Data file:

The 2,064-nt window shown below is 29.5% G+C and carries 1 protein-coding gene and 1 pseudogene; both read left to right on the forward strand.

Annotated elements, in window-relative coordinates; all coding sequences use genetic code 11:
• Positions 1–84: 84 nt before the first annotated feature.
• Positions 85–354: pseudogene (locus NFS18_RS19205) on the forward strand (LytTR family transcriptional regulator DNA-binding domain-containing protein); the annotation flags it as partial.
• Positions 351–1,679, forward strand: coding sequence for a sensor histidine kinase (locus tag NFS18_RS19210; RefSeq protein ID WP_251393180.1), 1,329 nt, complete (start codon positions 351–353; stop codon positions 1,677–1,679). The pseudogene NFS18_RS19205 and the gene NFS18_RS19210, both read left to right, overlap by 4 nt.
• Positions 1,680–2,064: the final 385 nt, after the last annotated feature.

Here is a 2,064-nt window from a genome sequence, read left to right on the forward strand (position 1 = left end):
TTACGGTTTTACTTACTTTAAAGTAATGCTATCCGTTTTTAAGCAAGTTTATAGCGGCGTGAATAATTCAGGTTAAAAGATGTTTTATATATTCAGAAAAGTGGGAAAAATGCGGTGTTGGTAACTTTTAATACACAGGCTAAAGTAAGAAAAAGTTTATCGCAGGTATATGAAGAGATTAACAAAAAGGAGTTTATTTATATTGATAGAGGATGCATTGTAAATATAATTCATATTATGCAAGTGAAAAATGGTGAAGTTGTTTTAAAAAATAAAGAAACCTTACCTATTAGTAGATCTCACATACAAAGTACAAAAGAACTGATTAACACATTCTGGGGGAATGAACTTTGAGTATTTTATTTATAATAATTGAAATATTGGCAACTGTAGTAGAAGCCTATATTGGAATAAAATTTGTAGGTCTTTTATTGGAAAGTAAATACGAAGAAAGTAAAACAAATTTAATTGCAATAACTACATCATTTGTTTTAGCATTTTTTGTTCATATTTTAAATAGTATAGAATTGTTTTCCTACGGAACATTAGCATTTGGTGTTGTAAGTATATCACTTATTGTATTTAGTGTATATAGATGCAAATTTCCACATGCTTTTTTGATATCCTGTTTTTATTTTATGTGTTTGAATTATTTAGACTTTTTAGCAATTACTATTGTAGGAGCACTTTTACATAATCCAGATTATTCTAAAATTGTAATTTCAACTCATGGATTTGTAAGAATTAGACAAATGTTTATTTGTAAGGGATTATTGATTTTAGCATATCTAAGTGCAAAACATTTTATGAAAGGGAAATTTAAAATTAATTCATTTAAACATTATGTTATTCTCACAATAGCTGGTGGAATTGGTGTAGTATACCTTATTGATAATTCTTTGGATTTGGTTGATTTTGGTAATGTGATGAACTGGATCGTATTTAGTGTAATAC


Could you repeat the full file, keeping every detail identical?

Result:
The 2,064-nt window shown below is 29.5% G+C and carries 1 protein-coding gene and 1 pseudogene; both read left to right on the forward strand.

Annotated elements, in window-relative coordinates; all coding sequences use genetic code 11:
• Positions 1–84: 84 nt before the first annotated feature.
• Positions 85–354: pseudogene (locus NFS18_RS19205) on the forward strand (LytTR family transcriptional regulator DNA-binding domain-containing protein); the annotation flags it as partial.
• Positions 351–1,679, forward strand: coding sequence for a sensor histidine kinase (locus tag NFS18_RS19210; RefSeq protein ID WP_251393180.1), 1,329 nt, complete (start codon positions 351–353; stop codon positions 1,677–1,679). The pseudogene NFS18_RS19205 and the gene NFS18_RS19210, both read left to right, overlap by 4 nt.
• Positions 1,680–2,064: the final 385 nt, after the last annotated feature.

Here is a 2,064-nt window from a genome sequence, read left to right on the forward strand (position 1 = left end):
TTACGGTTTTACTTACTTTAAAGTAATGCTATCCGTTTTTAAGCAAGTTTATAGCGGCGTGAATAATTCAGGTTAAAAGATGTTTTATATATTCAGAAAAGTGGGAAAAATGCGGTGTTGGTAACTTTTAATACACAGGCTAAAGTAAGAAAAAGTTTATCGCAGGTATATGAAGAGATTAACAAAAAGGAGTTTATTTATATTGATAGAGGATGCATTGTAAATATAATTCATATTATGCAAGTGAAAAATGGTGAAGTTGTTTTAAAAAATAAAGAAACCTTACCTATTAGTAGATCTCACATACAAAGTACAAAAGAACTGATTAACACATTCTGGGGGAATGAACTTTGAGTATTTTATTTATAATAATTGAAATATTGGCAACTGTAGTAGAAGCCTATATTGGAATAAAATTTGTAGGTCTTTTATTGGAAAGTAAATACGAAGAAAGTAAAACAAATTTAATTGCAATAACTACATCATTTGTTTTAGCATTTTTTGTTCATATTTTAAATAGTATAGAATTGTTTTCCTACGGAACATTAGCATTTGGTGTTGTAAGTATATCACTTATTGTATTTAGTGTATATAGATGCAAATTTCCACATGCTTTTTTGATATCCTGTTTTTATTTTATGTGTTTGAATTATTTAGACTTTTTAGCAATTACTATTGTAGGAGCACTTTTACATAATCCAGATTATTCTAAAATTGTAATTTCAACTCATGGATTTGTAAGAATTAGACAAATGTTTATTTGTAAGGGATTATTGATTTTAGCATATCTAAGTGCAAAACATTTTATGAAAGGGAAATTTAAAATTAATTCATTTAAACATTATGTTATTCTCACAATAGCTGGTGGAATTGGTGTAGTATACCTTATTGATAATTCTTTGGATTTGGTTGATTTTGGTAATGTGATGAACTGGATCGTATTTAGTGTAATAC